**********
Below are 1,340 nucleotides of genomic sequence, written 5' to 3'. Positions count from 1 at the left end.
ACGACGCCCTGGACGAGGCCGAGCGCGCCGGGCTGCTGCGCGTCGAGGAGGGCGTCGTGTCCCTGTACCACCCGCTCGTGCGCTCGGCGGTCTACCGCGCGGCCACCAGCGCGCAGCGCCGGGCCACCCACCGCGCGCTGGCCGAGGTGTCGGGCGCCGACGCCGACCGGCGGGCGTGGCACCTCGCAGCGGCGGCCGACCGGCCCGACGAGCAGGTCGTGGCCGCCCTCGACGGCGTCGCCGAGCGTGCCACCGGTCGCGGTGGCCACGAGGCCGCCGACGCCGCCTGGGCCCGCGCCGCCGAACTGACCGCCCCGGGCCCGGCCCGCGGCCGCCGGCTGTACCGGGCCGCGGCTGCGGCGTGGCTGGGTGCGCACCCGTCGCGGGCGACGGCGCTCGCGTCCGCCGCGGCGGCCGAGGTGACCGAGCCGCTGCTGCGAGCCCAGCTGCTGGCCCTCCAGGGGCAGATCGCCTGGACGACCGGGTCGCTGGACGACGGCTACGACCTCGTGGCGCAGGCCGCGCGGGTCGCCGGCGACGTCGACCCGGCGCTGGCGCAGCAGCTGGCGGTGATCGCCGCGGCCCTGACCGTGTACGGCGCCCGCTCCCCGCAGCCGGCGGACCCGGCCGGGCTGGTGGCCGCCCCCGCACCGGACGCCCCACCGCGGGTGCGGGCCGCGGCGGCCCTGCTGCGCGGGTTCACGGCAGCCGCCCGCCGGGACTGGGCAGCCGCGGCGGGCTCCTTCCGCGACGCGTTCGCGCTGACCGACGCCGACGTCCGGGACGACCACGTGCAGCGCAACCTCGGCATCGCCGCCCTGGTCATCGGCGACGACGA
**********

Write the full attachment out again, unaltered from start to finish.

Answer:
Below are 1,340 nucleotides of genomic sequence, written 5' to 3'. Positions count from 1 at the left end.
ACGACGCCCTGGACGAGGCCGAGCGCGCCGGGCTGCTGCGCGTCGAGGAGGGCGTCGTGTCCCTGTACCACCCGCTCGTGCGCTCGGCGGTCTACCGCGCGGCCACCAGCGCGCAGCGCCGGGCCACCCACCGCGCGCTGGCCGAGGTGTCGGGCGCCGACGCCGACCGGCGGGCGTGGCACCTCGCAGCGGCGGCCGACCGGCCCGACGAGCAGGTCGTGGCCGCCCTCGACGGCGTCGCCGAGCGTGCCACCGGTCGCGGTGGCCACGAGGCCGCCGACGCCGCCTGGGCCCGCGCCGCCGAACTGACCGCCCCGGGCCCGGCCCGCGGCCGCCGGCTGTACCGGGCCGCGGCTGCGGCGTGGCTGGGTGCGCACCCGTCGCGGGCGACGGCGCTCGCGTCCGCCGCGGCGGCCGAGGTGACCGAGCCGCTGCTGCGAGCCCAGCTGCTGGCCCTCCAGGGGCAGATCGCCTGGACGACCGGGTCGCTGGACGACGGCTACGACCTCGTGGCGCAGGCCGCGCGGGTCGCCGGCGACGTCGACCCGGCGCTGGCGCAGCAGCTGGCGGTGATCGCCGCGGCCCTGACCGTGTACGGCGCCCGCTCCCCGCAGCCGGCGGACCCGGCCGGGCTGGTGGCCGCCCCCGCACCGGACGCCCCACCGCGGGTGCGGGCCGCGGCGGCCCTGCTGCGCGGGTTCACGGCAGCCGCCCGCCGGGACTGGGCAGCCGCGGCGGGCTCCTTCCGCGACGCGTTCGCGCTGACCGACGCCGACGTCCGGGACGACCACGTGCAGCGCAACCTCGGCATCGCCGCCCTGGTCATCGGCGACGACGA